「せめて、もうまちがえたくないと願いながら。」 (Semete, mou Machigaetakunai to Negai Nagara.)
“Wishing That, At the Very Least I Don’t Make Any More Mistakes.”
Hachiman’s conversation with Hayama was interesting to say the least. I’m impressed at how candid they are about the fact they dislike each other. But I can also respect that they won’t let it get in the way if they have share a goal. In this case, helping out Yukino – a matter where Hayama expresses a lot of regret. Despite the sketchiness of the plan Hachiman raises and his initial disapproval, Hayama implicitly gives his blessing and steps aside when Hachiman makes a spurious claim that the reason he’s exerting all this effort is down to his pride as a man. Now let me make this clear. Like Hayama, I don’t buy that sophistry for even a second. Because that’s really just simping of the highest order. That said, it takes one to know one and I don’t doubt that Hayama has a crush on the older Yukinoshita sibling.
I thought it was the end of the road for the grand prom plan when Yukimom called Hachiman in for a meeting with her, and she correctly assesses his motive for running a secondary prom plan. This was going to be the moment where she used her unrivaled political influence to quash him without any recourse. But who could have guessed that it was all according to keikaku. Hachiman goes straight for the jugular. In his interactions with Yukimom, he whips out his trump card – the fact her chauffeur accidentally injured him in a car accident. Confidently declaring his name, Yukimom chooses to back down out of guilt, allowing Yukino’s revised prom plans to go ahead.
What do I make of the resolution? Well… no matter how Hachiman tries to paint it, there’s no way you can say Yukino really succeeded in breaking free of that ‘codependence’. No Hachiman intervention, no Yukino’s prom. There’s a direct correlation there, which is why I feel that the contest they held is a total sham. The mental gymnastics required to reach Hachiman’s conclusion – that his stubborn behaviour is a man’s pride (as opposed to love) and that Yukino won in accordance with the terms they’d decided. Not to mention when Hachiman allows Yukino to choose whatever she wants, she decides to sacrifice herself by asking him to fulfill Yui’s wish. Only even with the best of intentions, Hachiman is probably going to hurt Yui because he will always long for Yukino and be unintentionally insincere. So they’re really merely delaying the inevitable here.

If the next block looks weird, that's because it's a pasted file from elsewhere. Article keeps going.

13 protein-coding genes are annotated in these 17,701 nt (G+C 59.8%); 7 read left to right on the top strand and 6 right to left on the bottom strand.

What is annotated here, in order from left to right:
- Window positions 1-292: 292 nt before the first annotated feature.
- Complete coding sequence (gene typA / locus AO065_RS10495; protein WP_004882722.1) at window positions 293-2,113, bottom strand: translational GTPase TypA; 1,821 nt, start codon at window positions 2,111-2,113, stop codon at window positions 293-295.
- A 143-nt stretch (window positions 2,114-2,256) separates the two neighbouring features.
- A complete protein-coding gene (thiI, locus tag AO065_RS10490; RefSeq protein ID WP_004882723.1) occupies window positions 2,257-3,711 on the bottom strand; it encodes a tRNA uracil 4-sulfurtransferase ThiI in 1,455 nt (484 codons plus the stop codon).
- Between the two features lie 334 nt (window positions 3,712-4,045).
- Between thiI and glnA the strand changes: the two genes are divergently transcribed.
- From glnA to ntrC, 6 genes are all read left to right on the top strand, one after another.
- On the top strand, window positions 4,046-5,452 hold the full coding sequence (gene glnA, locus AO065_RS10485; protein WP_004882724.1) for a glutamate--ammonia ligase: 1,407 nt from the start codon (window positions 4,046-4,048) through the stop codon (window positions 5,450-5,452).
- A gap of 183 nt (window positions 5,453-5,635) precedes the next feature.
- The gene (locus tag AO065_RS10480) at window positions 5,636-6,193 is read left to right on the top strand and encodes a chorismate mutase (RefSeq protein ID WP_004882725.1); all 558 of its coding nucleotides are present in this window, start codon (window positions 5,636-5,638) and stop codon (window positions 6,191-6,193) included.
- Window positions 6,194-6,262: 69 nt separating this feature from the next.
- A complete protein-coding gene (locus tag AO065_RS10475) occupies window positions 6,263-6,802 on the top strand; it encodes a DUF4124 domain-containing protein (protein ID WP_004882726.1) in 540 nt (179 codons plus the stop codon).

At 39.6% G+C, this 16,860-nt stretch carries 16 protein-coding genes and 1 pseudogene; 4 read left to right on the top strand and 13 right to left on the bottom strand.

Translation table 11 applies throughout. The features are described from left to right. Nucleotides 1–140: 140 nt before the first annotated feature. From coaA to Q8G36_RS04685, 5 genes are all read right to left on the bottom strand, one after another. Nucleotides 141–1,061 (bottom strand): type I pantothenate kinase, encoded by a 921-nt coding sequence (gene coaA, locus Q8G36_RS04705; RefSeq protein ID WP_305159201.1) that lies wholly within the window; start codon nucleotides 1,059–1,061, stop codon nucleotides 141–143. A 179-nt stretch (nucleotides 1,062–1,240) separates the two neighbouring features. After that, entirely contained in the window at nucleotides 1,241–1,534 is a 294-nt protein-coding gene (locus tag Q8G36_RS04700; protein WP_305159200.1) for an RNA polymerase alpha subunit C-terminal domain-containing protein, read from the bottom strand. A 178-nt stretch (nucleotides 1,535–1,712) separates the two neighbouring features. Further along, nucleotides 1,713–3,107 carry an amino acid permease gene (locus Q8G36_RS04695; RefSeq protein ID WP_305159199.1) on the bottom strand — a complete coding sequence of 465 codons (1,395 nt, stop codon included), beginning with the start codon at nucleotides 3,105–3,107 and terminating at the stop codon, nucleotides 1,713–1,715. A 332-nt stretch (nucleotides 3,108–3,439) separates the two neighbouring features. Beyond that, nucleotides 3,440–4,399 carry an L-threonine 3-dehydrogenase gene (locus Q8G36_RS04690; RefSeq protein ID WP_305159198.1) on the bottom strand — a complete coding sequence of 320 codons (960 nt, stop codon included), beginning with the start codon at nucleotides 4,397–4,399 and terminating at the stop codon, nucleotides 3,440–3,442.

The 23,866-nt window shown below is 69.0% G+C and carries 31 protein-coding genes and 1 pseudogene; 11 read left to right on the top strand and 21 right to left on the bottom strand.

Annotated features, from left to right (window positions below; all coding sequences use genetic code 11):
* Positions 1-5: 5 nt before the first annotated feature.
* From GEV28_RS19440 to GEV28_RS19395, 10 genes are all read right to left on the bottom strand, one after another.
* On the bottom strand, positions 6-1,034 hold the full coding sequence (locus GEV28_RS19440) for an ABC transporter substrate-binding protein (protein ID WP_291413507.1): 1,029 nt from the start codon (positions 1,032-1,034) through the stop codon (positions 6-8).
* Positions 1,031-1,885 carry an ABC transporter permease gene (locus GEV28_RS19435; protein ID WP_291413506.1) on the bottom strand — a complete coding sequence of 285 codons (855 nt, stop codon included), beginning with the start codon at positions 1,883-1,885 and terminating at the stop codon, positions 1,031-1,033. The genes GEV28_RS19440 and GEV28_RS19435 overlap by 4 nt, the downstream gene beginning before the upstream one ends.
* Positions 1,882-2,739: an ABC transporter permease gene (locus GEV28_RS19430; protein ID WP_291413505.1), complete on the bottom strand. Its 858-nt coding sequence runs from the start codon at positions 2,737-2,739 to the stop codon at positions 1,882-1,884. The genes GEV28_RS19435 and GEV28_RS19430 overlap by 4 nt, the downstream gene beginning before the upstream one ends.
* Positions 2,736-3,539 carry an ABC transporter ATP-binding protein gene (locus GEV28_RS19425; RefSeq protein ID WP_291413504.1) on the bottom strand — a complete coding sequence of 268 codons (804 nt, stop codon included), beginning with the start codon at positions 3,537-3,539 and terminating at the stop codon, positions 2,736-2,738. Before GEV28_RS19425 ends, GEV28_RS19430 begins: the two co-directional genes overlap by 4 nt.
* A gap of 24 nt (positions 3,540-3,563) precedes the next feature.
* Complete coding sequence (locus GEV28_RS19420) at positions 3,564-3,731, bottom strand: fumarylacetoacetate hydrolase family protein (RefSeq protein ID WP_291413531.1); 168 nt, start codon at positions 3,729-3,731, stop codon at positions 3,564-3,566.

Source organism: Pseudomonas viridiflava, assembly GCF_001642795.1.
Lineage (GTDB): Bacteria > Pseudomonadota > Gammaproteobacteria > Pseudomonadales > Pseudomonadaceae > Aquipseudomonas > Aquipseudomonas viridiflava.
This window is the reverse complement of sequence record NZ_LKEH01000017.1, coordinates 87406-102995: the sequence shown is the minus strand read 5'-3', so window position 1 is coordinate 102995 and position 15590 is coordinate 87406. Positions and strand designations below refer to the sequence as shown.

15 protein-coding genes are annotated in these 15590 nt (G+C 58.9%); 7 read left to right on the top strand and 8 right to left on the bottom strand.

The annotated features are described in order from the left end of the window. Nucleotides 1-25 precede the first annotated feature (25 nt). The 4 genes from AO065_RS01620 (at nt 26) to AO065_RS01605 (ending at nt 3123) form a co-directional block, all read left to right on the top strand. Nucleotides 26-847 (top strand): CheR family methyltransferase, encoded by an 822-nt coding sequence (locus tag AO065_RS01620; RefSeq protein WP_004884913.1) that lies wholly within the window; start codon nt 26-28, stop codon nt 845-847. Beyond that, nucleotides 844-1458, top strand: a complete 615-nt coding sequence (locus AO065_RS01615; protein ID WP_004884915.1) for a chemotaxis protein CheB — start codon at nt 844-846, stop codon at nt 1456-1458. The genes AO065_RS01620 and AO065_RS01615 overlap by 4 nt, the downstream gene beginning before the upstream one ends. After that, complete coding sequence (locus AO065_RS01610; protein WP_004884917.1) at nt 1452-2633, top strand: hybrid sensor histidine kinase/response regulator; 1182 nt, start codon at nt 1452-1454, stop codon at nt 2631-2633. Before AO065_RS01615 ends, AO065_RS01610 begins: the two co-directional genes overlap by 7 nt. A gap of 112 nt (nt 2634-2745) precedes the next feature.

But I suppose it isn’t out of the ordinary. And as I’ve previously said, true to life. I’ve seen it happen many times, where people would step out of the way despite their feelings, because of friendship. And where this sort of kindness actually caused more hurt and more suffering. Still, it continues to drag out with no end in sight. Though once they figure out the situation, I trust that Yukino will realise that Hachiman with Yui won’t work and that Yui won’t hold it against her. Since we have four episodes left, I expect one more arc for good measure. Unfortunately, I’m not very excited that Oregairu will slowly peter out like this – filled with agonising indecision – as the primary trio continue to dance around directly facing each other.
Anyway, that’s about everything I wanted to discuss. As always, thanks for reading this post and see you next week to spectate how Hachiman will go about fulfilling Yui’s wishes, as requested by Yukino.